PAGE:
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MobiBlu is one of a multitude of lesser-known portable audio companies trying to make a name for itself among giants such as Apple, Creative, and iRiver. While most of the MP3 players that we've seen from MobiBlu have been decent, they're not standouts, so the company has thus far skirted the spotlight. However, it appears that the MobiBlu DAH-1500i is poised to change this status. The ultratiny, cube-shaped device is a tech marvel and has certainly turned some heads among industry journalists, including those here at CNET. And despite its unimpressive battery life, the DAH-1500i largely lives up to the hype.
If nothing else, the MobiBlu DAH-1500i is versatile. The cute MP3 player is compatible with both Windows and Mac operating systems (plug and play--no driver install is needed for operating systems released after 1998), and you have a choice of six colors: black, pink, silver, blue, red, and orange. And at $129.99 for the 1GB version and $99.99 for the 512MB version, it's quite a bargain.
Had MobiBlu made the DAH-1500i any smaller, it would have been an ergonomic disaster. As it stands, the player weighs just 0.6 ounce and measures 1 cubic inch (1 by 1 by 1 inch)--about the size of four sugar cubes stacked together--and it manages to accommodate a usable control pad, with a four-way rocker (volume up/down and track forward/reverse) surrounding a play/pause/power button. That said, while the MobiBlu DAH-1500i's buttons are functional, they are pretty stiff and will pose a problem for those with large fingers. This stiffness can also be an issue when trying to navigate the many options. Just around the corner from the control pad is the 3/4-inch-diagonal OLED with fairly large, bright blue text on a black background. Due to the smallness of the screen, songs with track names longer than four letters continually scroll, making them difficult to read. Of course, you have to expect such a concession from a device that you can easily conceal in a closed fist. Continue around the side from the screen, and you'll find the menu key and the hold button, while the top of the device sports the headphone jack and the lanyard loop. Be aware that there is no standard mini-USB port; instead, MobiBlu provides a proprietary USB cable that plugs into the headphone jack. This cable is used for both transferring and charging, so don't lose it!
While the MobiBlu DAH-1500i is cute enough to make you want to take advantage of its wearable nature, the white headphone/neck strap combo that's included isn't stylish enough to tempt most people to sport it; a silver or clear cord would have been better. Unfortunately, the lanyard loop isn't large enough to string a standard necklace chain through it. In addition to the headphones, a minimalist case is included. This highly appreciated extra is made of clear rubber and wraps just along the edges and around the corners of the player, thus protecting it from dings while not overly concealing its stylishness. You also get an install disc with a program that allows you to update the firmware of the player. You don't get music-management software, but you don't really need any. Drag-and-drop takes care of most transfers, while Windows Media Player--a standard on all Windows machines--is necessary for moving DRM-protected files to the device.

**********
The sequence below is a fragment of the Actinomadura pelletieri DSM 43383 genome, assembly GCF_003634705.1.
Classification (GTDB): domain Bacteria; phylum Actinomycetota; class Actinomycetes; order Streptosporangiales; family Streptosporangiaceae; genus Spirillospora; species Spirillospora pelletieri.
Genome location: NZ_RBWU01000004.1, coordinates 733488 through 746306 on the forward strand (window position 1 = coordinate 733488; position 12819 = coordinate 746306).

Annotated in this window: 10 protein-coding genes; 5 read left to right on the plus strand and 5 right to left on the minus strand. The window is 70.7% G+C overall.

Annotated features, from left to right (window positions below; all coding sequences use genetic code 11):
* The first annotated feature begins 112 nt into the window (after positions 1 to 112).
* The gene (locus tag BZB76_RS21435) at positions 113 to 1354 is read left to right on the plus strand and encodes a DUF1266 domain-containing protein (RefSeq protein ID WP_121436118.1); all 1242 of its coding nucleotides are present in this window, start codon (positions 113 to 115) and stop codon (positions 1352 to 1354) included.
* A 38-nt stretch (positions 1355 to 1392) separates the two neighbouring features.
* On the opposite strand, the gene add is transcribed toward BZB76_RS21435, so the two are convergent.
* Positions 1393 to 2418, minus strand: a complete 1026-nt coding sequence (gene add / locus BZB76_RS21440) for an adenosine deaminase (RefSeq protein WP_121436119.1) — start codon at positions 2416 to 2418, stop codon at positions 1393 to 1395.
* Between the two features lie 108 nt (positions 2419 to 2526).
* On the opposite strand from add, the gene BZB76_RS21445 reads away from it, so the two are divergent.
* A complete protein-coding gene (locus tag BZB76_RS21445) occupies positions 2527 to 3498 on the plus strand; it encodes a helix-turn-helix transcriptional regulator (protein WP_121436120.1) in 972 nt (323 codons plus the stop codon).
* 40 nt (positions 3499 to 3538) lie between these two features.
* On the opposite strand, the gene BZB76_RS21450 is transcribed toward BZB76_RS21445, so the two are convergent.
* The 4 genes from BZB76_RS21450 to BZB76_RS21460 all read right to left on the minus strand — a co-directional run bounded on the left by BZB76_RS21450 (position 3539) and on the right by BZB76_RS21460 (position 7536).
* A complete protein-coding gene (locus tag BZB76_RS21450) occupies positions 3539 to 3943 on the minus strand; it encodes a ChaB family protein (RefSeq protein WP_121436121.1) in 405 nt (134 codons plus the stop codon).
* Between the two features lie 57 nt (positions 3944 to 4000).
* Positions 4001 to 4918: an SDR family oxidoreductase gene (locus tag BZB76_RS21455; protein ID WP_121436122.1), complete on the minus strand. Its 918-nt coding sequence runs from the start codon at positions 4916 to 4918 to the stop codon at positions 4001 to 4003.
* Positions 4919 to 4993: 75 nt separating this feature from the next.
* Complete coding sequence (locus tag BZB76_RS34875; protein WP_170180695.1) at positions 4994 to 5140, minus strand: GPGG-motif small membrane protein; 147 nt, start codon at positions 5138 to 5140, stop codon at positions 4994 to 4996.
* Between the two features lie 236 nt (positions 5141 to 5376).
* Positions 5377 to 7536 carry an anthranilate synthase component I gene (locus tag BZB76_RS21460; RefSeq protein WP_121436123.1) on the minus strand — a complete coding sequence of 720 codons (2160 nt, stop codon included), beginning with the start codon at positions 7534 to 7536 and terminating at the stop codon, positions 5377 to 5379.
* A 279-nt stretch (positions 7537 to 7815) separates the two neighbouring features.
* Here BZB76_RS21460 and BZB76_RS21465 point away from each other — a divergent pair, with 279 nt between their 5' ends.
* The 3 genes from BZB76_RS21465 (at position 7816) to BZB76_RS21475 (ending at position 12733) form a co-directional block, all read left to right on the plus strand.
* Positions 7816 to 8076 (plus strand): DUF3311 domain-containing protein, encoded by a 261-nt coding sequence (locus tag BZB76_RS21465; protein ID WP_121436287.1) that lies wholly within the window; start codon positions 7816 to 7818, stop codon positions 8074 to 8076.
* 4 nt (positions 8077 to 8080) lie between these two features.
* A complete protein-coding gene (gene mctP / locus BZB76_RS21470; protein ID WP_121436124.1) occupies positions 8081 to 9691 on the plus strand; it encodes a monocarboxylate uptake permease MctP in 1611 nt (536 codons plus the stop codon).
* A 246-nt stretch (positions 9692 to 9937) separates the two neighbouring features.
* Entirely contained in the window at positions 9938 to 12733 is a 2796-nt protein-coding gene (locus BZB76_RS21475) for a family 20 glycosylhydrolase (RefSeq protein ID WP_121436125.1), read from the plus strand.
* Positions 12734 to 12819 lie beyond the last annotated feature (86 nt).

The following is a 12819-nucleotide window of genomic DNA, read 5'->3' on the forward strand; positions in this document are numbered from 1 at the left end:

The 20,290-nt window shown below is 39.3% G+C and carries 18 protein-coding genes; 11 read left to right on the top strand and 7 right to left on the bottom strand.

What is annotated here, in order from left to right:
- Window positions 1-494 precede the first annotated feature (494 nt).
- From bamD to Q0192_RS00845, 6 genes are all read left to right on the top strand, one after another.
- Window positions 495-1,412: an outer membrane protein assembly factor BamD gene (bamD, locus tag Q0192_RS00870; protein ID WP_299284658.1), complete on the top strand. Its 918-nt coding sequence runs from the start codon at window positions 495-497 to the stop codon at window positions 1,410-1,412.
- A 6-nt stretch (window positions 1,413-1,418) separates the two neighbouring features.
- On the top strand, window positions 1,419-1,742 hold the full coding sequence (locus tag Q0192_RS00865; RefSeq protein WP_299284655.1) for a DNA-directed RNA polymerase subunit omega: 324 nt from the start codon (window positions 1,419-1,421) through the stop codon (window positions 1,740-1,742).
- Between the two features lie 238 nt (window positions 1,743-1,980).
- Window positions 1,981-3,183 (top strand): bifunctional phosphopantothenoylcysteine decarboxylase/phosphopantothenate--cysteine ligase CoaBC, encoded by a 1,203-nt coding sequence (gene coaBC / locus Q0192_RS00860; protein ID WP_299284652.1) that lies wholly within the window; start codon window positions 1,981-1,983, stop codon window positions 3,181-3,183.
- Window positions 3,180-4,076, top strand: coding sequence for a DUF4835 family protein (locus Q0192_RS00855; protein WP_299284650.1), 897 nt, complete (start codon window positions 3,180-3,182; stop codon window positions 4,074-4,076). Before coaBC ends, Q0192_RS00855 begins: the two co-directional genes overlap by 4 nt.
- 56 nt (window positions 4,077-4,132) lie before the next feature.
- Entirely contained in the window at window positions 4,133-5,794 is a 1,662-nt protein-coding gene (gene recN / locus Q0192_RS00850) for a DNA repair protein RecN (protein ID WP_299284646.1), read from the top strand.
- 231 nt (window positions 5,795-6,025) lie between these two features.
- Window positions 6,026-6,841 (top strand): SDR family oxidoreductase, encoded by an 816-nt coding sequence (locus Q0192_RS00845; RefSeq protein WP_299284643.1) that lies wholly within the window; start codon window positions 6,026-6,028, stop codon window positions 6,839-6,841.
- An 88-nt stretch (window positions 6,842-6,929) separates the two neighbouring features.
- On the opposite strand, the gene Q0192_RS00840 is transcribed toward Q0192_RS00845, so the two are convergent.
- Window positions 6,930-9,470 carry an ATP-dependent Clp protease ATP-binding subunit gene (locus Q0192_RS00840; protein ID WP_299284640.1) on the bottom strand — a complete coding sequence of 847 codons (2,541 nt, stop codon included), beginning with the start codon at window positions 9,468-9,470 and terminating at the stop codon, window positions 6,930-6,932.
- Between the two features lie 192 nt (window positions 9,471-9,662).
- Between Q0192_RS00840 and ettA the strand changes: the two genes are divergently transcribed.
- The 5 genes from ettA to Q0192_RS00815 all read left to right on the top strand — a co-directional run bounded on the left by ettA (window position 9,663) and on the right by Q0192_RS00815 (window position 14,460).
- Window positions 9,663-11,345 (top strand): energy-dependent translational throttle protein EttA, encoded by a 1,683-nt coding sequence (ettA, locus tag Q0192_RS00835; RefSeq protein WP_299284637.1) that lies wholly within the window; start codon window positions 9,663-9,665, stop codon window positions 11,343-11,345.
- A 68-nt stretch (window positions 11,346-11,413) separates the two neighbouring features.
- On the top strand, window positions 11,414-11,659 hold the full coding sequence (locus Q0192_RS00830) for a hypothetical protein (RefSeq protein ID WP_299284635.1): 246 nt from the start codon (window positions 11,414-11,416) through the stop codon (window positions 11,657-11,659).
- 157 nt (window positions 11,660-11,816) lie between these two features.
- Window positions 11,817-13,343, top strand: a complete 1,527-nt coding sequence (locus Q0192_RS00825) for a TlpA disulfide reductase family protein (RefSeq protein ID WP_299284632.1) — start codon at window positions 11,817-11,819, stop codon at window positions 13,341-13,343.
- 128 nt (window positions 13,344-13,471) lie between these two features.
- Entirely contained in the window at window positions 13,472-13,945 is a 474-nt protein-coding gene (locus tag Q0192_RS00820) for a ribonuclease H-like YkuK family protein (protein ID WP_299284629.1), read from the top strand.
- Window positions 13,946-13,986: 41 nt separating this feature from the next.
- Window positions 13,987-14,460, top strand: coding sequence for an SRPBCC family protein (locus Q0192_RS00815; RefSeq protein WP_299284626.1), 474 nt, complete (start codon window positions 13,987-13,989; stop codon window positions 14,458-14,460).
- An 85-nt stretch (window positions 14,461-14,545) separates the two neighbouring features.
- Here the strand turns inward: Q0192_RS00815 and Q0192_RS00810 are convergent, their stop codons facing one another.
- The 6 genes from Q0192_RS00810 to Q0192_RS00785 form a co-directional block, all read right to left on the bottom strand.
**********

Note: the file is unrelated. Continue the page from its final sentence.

Surprisingly, the MobiBlu DAH-1500i isn't as feature-sparse as one would expect from a device of its size. The player supports MP3 and WMA (including DRM) files, packs in an FM tuner, and records voice and FM radio. There's also an ample selection of sound settings, including five preset EQs, a custom setting, and the SRS Wow sound-enhancement setting, for which you can select SRS Surround, TruBass, or Wow (for both). All in all, you end up with your choice of nine sound-adjustment settings. You can even fiddle with several levels of the SRS effects--focus the SRS on the low, mid, or high levels; choose the speaker size; and adjust the individual volume levels for TruBass and surround sound--not bad for an MP3 player that's smaller than your average ice cube.
In the numbers segment of our testing, the MobiBlu DAH-1500i wasn't quite up to the task. Its 7-hour battery life was the main disappointment, though transfer times didn't fare much better at 1.6MB per second over USB 2.0. Luckily, the little player gave a fairly impressive performance in the sound department. Even through the included earbuds, which were fairly uncomfortable, tunes were loud and clear with no noticeable background hiss, and highs and lows were balanced and defined. When we switched in our Shure E4c test 'buds, the sound actually seemed to deteriorate--things got too bright for our tastes. We also noticed a very faint clicking, staticky sound between some tracks. Overall, however, the MobiBlu DAH-1500i is a decent little performer and easy to recommend to those who drool over tiny tech.